Britain must assist the delivery of aid to remote regions in Yemen, helping aid organisations. Rather than covertly seeking to undermine aid agencies in Yemen (as has been alleged), Britain could take up their cause, advocating on their behalf globally and forcefully.
Rather than simply boycotting Saudi Arabia or haughtily denouncing its actions (which might feel good and make Britain look good, but would accomplish next to nothing), our politicians must work with others to moderate the coalition air campaign, and to make it more effective.
Britain and America already have personnel in Yemen, with access to Saudi military infrastructure. By putting pressure on this infrastructure, British involvement could change the character of the Saudi campaign, insisting it pick less contentious targets and engage with international health and aid agencies.
British military peacekeepers should be deployed to assist and protect aid workers and medics, allowing the humanitarian crisis to be combated and civilian casualties lessened.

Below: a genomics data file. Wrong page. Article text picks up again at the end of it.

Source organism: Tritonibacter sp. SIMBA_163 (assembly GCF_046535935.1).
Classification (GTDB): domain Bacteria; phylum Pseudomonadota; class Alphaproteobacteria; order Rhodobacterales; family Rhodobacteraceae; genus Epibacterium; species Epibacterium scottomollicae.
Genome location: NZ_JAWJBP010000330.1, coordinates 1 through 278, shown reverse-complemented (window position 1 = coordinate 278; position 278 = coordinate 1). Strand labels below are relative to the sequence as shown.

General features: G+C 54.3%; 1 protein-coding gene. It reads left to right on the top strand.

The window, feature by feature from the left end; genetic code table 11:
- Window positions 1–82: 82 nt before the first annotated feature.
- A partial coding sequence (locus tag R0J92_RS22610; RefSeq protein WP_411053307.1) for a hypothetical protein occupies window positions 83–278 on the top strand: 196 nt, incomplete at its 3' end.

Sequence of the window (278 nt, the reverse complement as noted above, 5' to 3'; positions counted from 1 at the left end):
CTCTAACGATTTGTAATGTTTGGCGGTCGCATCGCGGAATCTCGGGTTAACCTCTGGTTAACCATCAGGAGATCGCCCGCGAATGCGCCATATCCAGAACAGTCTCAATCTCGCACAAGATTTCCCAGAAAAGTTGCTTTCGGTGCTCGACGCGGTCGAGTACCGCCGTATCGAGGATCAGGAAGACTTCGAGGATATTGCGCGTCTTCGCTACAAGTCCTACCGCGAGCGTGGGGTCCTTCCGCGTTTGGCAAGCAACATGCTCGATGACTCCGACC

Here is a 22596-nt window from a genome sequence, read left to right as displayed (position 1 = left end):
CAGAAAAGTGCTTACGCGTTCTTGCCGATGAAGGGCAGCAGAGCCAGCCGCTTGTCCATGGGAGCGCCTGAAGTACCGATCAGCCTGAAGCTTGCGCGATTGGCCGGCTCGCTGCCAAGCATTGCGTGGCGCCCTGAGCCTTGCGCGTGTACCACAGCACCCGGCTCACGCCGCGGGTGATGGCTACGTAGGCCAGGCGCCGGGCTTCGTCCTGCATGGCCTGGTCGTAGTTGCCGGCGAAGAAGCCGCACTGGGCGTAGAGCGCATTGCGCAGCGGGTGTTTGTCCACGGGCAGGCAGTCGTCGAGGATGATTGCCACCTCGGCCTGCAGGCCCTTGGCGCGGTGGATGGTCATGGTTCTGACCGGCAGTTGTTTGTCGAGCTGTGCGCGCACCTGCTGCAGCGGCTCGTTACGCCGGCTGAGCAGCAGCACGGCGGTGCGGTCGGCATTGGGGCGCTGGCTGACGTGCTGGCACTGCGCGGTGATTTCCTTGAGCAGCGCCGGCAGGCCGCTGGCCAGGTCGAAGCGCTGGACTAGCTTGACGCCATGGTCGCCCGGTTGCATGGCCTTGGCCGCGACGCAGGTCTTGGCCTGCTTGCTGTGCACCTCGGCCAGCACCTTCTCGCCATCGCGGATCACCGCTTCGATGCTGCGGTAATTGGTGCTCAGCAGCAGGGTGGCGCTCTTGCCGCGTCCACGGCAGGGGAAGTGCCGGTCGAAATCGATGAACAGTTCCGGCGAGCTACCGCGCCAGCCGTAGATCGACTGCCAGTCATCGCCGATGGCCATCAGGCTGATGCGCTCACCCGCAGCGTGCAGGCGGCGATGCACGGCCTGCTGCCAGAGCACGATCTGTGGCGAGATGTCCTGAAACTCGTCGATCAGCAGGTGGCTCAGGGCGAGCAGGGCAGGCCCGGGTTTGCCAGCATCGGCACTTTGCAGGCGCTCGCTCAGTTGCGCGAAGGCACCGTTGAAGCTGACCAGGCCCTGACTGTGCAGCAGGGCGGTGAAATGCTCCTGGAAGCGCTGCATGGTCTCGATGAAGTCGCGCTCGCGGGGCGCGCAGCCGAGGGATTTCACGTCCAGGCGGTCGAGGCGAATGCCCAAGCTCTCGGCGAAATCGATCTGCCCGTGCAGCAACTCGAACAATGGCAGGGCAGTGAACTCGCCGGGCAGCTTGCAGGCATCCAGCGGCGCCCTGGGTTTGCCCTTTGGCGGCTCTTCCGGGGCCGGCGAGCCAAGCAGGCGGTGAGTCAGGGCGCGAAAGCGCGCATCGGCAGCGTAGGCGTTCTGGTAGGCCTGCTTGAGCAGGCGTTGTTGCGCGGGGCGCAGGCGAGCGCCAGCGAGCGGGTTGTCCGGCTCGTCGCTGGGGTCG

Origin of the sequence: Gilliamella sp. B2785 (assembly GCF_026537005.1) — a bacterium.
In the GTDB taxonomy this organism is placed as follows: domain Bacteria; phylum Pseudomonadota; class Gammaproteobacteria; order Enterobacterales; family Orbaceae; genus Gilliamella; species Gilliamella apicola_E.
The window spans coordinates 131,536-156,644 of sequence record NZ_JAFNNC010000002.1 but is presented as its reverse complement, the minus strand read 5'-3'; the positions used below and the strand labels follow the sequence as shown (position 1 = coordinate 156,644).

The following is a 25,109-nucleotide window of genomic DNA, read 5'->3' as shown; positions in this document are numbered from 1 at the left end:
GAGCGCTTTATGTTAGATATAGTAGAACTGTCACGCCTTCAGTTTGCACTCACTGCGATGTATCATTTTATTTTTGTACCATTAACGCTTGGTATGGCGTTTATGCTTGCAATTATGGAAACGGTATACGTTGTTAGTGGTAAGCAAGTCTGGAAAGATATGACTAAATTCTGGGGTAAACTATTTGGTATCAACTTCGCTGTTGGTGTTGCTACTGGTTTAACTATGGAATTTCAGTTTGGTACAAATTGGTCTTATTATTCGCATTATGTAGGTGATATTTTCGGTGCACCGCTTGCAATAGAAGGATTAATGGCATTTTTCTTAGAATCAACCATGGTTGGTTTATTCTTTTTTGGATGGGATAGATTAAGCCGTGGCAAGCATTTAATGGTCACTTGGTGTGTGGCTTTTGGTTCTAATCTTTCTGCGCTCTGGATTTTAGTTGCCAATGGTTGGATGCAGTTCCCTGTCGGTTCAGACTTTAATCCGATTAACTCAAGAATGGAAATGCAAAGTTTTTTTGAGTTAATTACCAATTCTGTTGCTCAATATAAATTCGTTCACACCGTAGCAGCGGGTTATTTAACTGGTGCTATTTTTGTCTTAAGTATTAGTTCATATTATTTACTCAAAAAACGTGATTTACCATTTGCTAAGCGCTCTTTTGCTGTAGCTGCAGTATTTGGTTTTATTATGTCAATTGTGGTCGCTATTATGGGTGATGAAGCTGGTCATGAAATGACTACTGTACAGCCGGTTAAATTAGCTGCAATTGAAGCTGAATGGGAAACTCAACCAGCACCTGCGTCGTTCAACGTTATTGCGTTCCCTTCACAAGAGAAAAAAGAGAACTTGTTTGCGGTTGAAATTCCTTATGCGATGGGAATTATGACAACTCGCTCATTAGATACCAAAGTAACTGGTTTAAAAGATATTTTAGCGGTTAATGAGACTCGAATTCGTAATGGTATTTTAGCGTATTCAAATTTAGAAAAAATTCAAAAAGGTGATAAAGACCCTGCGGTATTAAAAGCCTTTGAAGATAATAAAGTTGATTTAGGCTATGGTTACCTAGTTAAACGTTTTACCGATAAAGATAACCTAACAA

This would take bravery from the nation’s politicians; and it would not be good enough for those activists who want Britain to be both spotless and powerless. But British action to curb the excesses and errors of the Saudi-led campaign could have a significant difference on a humanitarian disaster in the making.
In the course of this decade, we have seen governments brutalise protestors and dissidents at home, and commit war crimes abroad. Many have done so largely without a word from Britain’s leaders. They have maintained a meaningful silence. But now is the time for action, in both word and deed. British action now would not make up for inaction in the recent past, but it might begin the process of making amends. And that would matter materially and morally to a very wide world.
This piece was originally published in The Telegraph.